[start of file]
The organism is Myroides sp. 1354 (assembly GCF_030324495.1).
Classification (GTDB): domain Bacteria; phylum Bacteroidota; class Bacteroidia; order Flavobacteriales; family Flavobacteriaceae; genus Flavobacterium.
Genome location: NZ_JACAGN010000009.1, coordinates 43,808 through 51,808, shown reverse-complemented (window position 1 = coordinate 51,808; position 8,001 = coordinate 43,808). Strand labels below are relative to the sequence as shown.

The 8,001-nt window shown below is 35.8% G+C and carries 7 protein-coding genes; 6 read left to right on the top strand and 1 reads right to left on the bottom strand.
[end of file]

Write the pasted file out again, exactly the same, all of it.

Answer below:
The organism is Myroides sp. 1354 (assembly GCF_030324495.1).
Classification (GTDB): domain Bacteria; phylum Bacteroidota; class Bacteroidia; order Flavobacteriales; family Flavobacteriaceae; genus Flavobacterium.
Genome location: NZ_JACAGN010000009.1, coordinates 43,808 through 51,808, shown reverse-complemented (window position 1 = coordinate 51,808; position 8,001 = coordinate 43,808). Strand labels below are relative to the sequence as shown.

The 8,001-nt window shown below is 35.8% G+C and carries 7 protein-coding genes; 6 read left to right on the top strand and 1 reads right to left on the bottom strand.